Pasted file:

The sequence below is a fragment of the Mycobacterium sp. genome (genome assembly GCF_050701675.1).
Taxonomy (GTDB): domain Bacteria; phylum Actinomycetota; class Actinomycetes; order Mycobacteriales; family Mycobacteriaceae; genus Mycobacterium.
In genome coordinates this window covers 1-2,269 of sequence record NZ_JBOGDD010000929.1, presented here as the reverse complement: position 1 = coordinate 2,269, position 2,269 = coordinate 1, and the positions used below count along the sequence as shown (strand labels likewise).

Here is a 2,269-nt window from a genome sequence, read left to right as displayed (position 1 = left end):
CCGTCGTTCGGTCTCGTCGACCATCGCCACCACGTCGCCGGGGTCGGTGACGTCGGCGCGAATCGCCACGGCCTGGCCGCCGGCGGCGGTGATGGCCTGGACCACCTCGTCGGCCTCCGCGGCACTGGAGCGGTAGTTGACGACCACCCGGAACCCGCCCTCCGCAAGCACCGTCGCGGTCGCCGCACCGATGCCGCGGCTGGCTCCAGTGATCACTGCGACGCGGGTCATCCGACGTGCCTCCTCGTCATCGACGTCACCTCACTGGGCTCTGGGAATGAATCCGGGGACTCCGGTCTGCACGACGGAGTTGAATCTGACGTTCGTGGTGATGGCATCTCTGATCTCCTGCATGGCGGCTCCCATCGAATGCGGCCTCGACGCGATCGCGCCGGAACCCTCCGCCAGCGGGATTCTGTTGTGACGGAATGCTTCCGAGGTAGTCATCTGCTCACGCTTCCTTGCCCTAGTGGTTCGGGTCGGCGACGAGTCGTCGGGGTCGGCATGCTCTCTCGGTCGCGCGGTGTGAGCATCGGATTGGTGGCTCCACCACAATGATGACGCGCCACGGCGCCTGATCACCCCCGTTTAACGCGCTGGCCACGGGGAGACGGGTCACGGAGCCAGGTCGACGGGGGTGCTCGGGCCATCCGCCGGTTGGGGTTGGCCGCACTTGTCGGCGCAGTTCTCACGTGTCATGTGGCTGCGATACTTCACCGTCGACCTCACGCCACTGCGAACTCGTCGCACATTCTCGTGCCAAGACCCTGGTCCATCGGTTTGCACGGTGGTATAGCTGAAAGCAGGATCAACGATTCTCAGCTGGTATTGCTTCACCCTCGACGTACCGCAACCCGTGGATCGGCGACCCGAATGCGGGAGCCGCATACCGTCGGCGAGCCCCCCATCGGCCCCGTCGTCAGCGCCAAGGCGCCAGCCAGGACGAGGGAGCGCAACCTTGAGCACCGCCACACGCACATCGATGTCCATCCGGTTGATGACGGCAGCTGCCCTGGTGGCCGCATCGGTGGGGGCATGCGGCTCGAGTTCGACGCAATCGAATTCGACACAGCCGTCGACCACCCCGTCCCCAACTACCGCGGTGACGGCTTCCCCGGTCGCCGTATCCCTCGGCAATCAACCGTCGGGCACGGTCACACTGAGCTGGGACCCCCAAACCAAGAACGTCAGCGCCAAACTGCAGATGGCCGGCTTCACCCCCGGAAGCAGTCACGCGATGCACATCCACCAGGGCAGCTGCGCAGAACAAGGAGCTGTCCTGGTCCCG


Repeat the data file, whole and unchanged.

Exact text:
The sequence below is a fragment of the Mycobacterium sp. genome (genome assembly GCF_050701675.1).
Taxonomy (GTDB): domain Bacteria; phylum Actinomycetota; class Actinomycetes; order Mycobacteriales; family Mycobacteriaceae; genus Mycobacterium.
In genome coordinates this window covers 1-2,269 of sequence record NZ_JBOGDD010000929.1, presented here as the reverse complement: position 1 = coordinate 2,269, position 2,269 = coordinate 1, and the positions used below count along the sequence as shown (strand labels likewise).

Here is a 2,269-nt window from a genome sequence, read left to right as displayed (position 1 = left end):
CCGTCGTTCGGTCTCGTCGACCATCGCCACCACGTCGCCGGGGTCGGTGACGTCGGCGCGAATCGCCACGGCCTGGCCGCCGGCGGCGGTGATGGCCTGGACCACCTCGTCGGCCTCCGCGGCACTGGAGCGGTAGTTGACGACCACCCGGAACCCGCCCTCCGCAAGCACCGTCGCGGTCGCCGCACCGATGCCGCGGCTGGCTCCAGTGATCACTGCGACGCGGGTCATCCGACGTGCCTCCTCGTCATCGACGTCACCTCACTGGGCTCTGGGAATGAATCCGGGGACTCCGGTCTGCACGACGGAGTTGAATCTGACGTTCGTGGTGATGGCATCTCTGATCTCCTGCATGGCGGCTCCCATCGAATGCGGCCTCGACGCGATCGCGCCGGAACCCTCCGCCAGCGGGATTCTGTTGTGACGGAATGCTTCCGAGGTAGTCATCTGCTCACGCTTCCTTGCCCTAGTGGTTCGGGTCGGCGACGAGTCGTCGGGGTCGGCATGCTCTCTCGGTCGCGCGGTGTGAGCATCGGATTGGTGGCTCCACCACAATGATGACGCGCCACGGCGCCTGATCACCCCCGTTTAACGCGCTGGCCACGGGGAGACGGGTCACGGAGCCAGGTCGACGGGGGTGCTCGGGCCATCCGCCGGTTGGGGTTGGCCGCACTTGTCGGCGCAGTTCTCACGTGTCATGTGGCTGCGATACTTCACCGTCGACCTCACGCCACTGCGAACTCGTCGCACATTCTCGTGCCAAGACCCTGGTCCATCGGTTTGCACGGTGGTATAGCTGAAAGCAGGATCAACGATTCTCAGCTGGTATTGCTTCACCCTCGACGTACCGCAACCCGTGGATCGGCGACCCGAATGCGGGAGCCGCATACCGTCGGCGAGCCCCCCATCGGCCCCGTCGTCAGCGCCAAGGCGCCAGCCAGGACGAGGGAGCGCAACCTTGAGCACCGCCACACGCACATCGATGTCCATCCGGTTGATGACGGCAGCTGCCCTGGTGGCCGCATCGGTGGGGGCATGCGGCTCGAGTTCGACGCAATCGAATTCGACACAGCCGTCGACCACCCCGTCCCCAACTACCGCGGTGACGGCTTCCCCGGTCGCCGTATCCCTCGGCAATCAACCGTCGGGCACGGTCACACTGAGCTGGGACCCCCAAACCAAGAACGTCAGCGCCAAACTGCAGATGGCCGGCTTCACCCCCGGAAGCAGTCACGCGATGCACATCCACCAGGGCAGCTGCGCAGAACAAGGAGCTGTCCTGGTCCCG